FDA and DHS will work together to share information on cybersecurity vulnerabilities in medical devices so that threats to patient safety can be addressed more quickly.

News 10/19/18

October 18, 2018 News No Comments

Top News


The FDA updates draft guidance on managing cybersecurity issues for the premarket submission of medical devices. FDA Commissioner Scott Gottlieb, MD says the document, initially penned in 2014, offers “recommendations for manufacturers on how they can better protect their products against different cybersecurity risks, from ransomware to a catastrophic attack on a health system.”

HIStalk Announcements and Requests

I don’t pay much attention to the “Like” button at the bottom of each HIStalk post, but did happen to notice that Alexander Scarlat’s first Readers Write installment on machine learning had already garnered several dozen clicks. It hasn’t quite gained the notoriety of the most popular post in recent memory, which deals with remedying poor clinician engagement with health IT. Both tap into several pieces of advice I give those interested in submitting editorial:

1. Readers will give your content more credence if you write from a place of experience. Both authors of the aforementioned posts have MDs, and other in-the-trenches educational and professional experience to back up their right to editorialize. Vendor authors – unless they too have immense clinical chops – will never quite escape the subconscious bias of readers who see a company name in the byline and immediately worry their time is being wasted by someone trying to sell them something.

2. Of-the-moment topics written for an audience with significant experience working in the health IT trenches are key to a good read, and will often sustain relevance for some time. Submissions that offer a 1,000-foot view rather than diving into the nitty gritty will attract critics who aren’t afraid to lambast authors. (Granted, I try to filter those out, but some slip through.)


3. Pop culture and humor are always good bets, provided they are in good taste. (I’m still shaking my head at the submission sent over with a curse word in the headline.) I often point interested parties to the “All I Needed to Know to Disrupt Healthcare I Learned from ‘Seinfeld’” series penned in 2015 by Bruce Bandes as a great example of original, humorous content that speaks to a timely topic.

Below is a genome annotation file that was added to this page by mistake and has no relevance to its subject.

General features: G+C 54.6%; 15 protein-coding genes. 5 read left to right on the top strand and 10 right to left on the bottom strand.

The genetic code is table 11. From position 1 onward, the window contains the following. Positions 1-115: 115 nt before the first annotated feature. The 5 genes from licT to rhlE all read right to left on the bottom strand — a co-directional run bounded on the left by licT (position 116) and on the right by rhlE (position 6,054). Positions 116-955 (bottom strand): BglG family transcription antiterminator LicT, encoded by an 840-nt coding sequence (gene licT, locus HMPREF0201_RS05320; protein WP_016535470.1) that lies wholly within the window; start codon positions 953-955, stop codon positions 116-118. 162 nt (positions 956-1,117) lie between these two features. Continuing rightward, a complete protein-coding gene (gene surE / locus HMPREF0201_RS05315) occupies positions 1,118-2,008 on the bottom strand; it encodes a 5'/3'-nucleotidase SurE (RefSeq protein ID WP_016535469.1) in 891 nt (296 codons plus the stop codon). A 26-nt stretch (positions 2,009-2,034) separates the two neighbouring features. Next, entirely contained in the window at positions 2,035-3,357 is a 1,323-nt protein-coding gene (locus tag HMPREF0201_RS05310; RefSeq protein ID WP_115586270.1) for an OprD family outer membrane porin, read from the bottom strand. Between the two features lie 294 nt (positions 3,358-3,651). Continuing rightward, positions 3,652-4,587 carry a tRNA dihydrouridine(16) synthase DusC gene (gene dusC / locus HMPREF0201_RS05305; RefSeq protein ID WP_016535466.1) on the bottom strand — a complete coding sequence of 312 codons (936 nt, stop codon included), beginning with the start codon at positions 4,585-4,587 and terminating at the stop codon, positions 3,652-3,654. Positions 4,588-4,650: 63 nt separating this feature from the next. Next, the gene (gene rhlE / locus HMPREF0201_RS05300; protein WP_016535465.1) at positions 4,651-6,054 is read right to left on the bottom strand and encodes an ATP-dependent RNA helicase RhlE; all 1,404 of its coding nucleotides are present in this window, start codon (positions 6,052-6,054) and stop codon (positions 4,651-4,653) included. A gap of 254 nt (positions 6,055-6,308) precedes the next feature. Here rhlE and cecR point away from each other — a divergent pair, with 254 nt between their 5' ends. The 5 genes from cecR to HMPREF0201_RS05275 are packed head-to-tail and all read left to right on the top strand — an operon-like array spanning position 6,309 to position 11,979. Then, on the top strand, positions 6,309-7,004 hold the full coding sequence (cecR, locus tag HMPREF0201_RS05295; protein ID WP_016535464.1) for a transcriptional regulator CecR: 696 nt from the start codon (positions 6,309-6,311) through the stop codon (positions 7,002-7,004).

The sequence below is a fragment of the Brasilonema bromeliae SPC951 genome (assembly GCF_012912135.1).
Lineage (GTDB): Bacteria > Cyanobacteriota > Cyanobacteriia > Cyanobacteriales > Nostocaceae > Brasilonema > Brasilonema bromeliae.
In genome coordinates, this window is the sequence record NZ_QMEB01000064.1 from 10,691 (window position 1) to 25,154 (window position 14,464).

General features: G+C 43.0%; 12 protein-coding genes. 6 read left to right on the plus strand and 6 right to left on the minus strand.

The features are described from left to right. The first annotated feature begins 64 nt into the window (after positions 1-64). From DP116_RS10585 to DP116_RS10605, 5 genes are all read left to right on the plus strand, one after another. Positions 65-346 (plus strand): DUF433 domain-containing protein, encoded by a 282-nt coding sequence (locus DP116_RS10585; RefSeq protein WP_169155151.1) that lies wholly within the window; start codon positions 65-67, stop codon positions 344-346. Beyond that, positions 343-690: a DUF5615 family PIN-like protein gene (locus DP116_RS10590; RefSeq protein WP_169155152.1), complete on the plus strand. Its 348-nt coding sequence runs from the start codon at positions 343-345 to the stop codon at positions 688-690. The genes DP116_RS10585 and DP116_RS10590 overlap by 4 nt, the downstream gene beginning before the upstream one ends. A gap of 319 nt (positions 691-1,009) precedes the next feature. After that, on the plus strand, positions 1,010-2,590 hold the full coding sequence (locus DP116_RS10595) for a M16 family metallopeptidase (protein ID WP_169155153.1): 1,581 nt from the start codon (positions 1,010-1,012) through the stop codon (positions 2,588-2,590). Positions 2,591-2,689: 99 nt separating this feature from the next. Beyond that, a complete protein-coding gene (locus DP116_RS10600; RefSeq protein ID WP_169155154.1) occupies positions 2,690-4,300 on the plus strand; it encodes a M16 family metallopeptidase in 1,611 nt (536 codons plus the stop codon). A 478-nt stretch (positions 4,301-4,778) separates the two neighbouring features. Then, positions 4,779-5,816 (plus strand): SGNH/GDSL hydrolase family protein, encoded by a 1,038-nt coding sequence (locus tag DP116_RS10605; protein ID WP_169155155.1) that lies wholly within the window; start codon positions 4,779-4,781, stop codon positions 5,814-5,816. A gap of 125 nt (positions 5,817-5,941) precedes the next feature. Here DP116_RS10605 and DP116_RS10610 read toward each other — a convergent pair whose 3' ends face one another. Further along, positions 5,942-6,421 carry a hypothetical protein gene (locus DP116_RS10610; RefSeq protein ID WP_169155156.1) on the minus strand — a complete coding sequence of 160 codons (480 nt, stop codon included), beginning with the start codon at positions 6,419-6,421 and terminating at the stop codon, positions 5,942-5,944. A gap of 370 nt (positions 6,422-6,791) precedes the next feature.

October 30 (Tuesday) 2:00 ET. “How One Pediatric CIN Aligned Culture, Technology and the Community to Transform Care.” Presenters: Lisa Henderson, executive director, Dayton Children’s Health Partners; Shehzad Saeed, MD, associate chief medical officer, Dayton Children’s Health Partners; Mason Beard, solutions strategy leader, Philips PHM; Gabe Orthous, value-based care consultant, Himformatics. Sponsor: Philips PHM. Dayton Children’s Health Partners, a pediatric clinically integrated network, will describe how it aligned its internal culture, technology partners, and the community around its goal of streamlining care delivery and improving outcomes. Presenters will describe how it recruited network members, negotiated value-based contracts, and implemented a data-driven care management process.

Previous webinars are on our YouTube channel. Contact Lorre for information.

Acquisitions, Funding, Business, and Stock


Gauss Surgical raises $20 million in a Series C funding round led by Northwell Health (NY) and SoftBank Ventures Korea, with help from seven other health systems. Funding thus far comes to $52 million. The company has developed tablet-based software that uses machine learning and digital imaging to monitor maternal surgical blood loss in real time.


Digital prescription savings company OptimizeRx acquires interactive patient messaging vendor CareSpeak Communications for an undisclosed amount.


Muscular dystrophy nonprofit CureDuchenne invests in ZappRx, and will help the vendor optimize its e-prescribing and electronic prior authorization software for Duchenne patients.


23andMe CEO Anne Wojcicki tells Rock Health conference attendees that she hopes to soon roll out a test that will help consumers better understand how their bodies react to certain antidepressants. Price points for similar services offered by Color Genomics and Albertsons grocery store pharmacists range from $250 to $750. The FDA shut down 23andMe’s first attempt at such a test in 2013 based on the fear that consumers could misinterpret the results as medical advice.



Patrick Flavin (Outcome Health) joins Arches Technology as president.